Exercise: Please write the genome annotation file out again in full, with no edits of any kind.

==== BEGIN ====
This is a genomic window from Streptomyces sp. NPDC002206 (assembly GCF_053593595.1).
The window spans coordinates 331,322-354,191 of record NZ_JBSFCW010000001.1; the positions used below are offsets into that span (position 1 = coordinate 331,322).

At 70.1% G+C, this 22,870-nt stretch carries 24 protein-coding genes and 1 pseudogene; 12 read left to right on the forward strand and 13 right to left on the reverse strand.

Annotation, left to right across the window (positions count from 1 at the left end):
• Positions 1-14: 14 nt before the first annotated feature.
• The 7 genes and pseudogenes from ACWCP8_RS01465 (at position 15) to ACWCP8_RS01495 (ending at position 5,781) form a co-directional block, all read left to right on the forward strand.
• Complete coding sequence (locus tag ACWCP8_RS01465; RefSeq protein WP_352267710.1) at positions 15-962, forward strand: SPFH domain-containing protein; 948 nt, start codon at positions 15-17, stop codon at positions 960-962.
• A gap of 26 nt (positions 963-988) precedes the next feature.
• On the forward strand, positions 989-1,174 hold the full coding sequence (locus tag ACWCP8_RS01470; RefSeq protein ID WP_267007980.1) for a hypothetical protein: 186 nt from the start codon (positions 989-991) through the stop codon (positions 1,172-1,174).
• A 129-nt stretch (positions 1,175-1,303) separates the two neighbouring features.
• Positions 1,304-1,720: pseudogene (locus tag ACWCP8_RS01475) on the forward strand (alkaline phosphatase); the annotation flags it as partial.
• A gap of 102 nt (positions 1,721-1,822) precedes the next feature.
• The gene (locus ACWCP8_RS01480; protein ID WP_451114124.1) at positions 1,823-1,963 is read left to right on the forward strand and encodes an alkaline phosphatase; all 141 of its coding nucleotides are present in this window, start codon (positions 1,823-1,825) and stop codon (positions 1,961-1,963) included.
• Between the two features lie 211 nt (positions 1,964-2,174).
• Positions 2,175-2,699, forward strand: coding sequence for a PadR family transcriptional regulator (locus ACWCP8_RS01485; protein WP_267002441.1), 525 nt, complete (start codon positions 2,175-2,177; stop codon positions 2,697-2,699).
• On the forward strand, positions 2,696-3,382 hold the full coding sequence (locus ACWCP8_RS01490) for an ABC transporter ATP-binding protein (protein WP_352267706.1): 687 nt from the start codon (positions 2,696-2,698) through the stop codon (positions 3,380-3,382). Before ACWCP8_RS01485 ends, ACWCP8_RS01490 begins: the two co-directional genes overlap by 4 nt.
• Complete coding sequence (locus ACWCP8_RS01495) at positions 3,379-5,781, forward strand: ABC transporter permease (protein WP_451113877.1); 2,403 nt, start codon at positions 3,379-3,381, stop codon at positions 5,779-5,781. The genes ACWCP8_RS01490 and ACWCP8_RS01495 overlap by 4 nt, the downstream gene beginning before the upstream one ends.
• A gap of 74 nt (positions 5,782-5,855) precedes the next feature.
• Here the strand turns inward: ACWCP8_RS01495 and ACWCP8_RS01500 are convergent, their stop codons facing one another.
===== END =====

This is a genomic window from Streptomyces sp. NPDC002206 (assembly GCF_053593595.1).
The window spans coordinates 331,322-354,191 of record NZ_JBSFCW010000001.1; the positions used below are offsets into that span (position 1 = coordinate 331,322).

At 70.1% G+C, this 22,870-nt stretch carries 24 protein-coding genes and 1 pseudogene; 12 read left to right on the forward strand and 13 right to left on the reverse strand.

Annotation, left to right across the window (positions count from 1 at the left end):
• Positions 1-14: 14 nt before the first annotated feature.
• The 7 genes and pseudogenes from ACWCP8_RS01465 (at position 15) to ACWCP8_RS01495 (ending at position 5,781) form a co-directional block, all read left to right on the forward strand.
• Complete coding sequence (locus tag ACWCP8_RS01465; RefSeq protein WP_352267710.1) at positions 15-962, forward strand: SPFH domain-containing protein; 948 nt, start codon at positions 15-17, stop codon at positions 960-962.
• A gap of 26 nt (positions 963-988) precedes the next feature.
• On the forward strand, positions 989-1,174 hold the full coding sequence (locus tag ACWCP8_RS01470; RefSeq protein ID WP_267007980.1) for a hypothetical protein: 186 nt from the start codon (positions 989-991) through the stop codon (positions 1,172-1,174).
• A 129-nt stretch (positions 1,175-1,303) separates the two neighbouring features.
• Positions 1,304-1,720: pseudogene (locus tag ACWCP8_RS01475) on the forward strand (alkaline phosphatase); the annotation flags it as partial.
• A gap of 102 nt (positions 1,721-1,822) precedes the next feature.
• The gene (locus ACWCP8_RS01480; protein ID WP_451114124.1) at positions 1,823-1,963 is read left to right on the forward strand and encodes an alkaline phosphatase; all 141 of its coding nucleotides are present in this window, start codon (positions 1,823-1,825) and stop codon (positions 1,961-1,963) included.
• Between the two features lie 211 nt (positions 1,964-2,174).
• Positions 2,175-2,699, forward strand: coding sequence for a PadR family transcriptional regulator (locus ACWCP8_RS01485; protein WP_267002441.1), 525 nt, complete (start codon positions 2,175-2,177; stop codon positions 2,697-2,699).
• On the forward strand, positions 2,696-3,382 hold the full coding sequence (locus ACWCP8_RS01490) for an ABC transporter ATP-binding protein (protein WP_352267706.1): 687 nt from the start codon (positions 2,696-2,698) through the stop codon (positions 3,380-3,382). Before ACWCP8_RS01485 ends, ACWCP8_RS01490 begins: the two co-directional genes overlap by 4 nt.
• Complete coding sequence (locus ACWCP8_RS01495) at positions 3,379-5,781, forward strand: ABC transporter permease (protein WP_451113877.1); 2,403 nt, start codon at positions 3,379-3,381, stop codon at positions 5,779-5,781. The genes ACWCP8_RS01490 and ACWCP8_RS01495 overlap by 4 nt, the downstream gene beginning before the upstream one ends.
• A gap of 74 nt (positions 5,782-5,855) precedes the next feature.
• Here the strand turns inward: ACWCP8_RS01495 and ACWCP8_RS01500 are convergent, their stop codons facing one another.